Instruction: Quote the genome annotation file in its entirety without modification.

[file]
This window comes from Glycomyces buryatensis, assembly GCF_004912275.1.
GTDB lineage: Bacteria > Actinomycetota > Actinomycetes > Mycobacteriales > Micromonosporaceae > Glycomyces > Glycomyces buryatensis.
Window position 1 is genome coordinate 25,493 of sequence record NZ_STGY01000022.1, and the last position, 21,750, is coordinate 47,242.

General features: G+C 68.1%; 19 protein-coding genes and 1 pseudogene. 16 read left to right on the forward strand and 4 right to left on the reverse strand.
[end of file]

This window comes from Glycomyces buryatensis, assembly GCF_004912275.1.
GTDB lineage: Bacteria > Actinomycetota > Actinomycetes > Mycobacteriales > Micromonosporaceae > Glycomyces > Glycomyces buryatensis.
Window position 1 is genome coordinate 25,493 of sequence record NZ_STGY01000022.1, and the last position, 21,750, is coordinate 47,242.

General features: G+C 68.1%; 19 protein-coding genes and 1 pseudogene. 16 read left to right on the forward strand and 4 right to left on the reverse strand.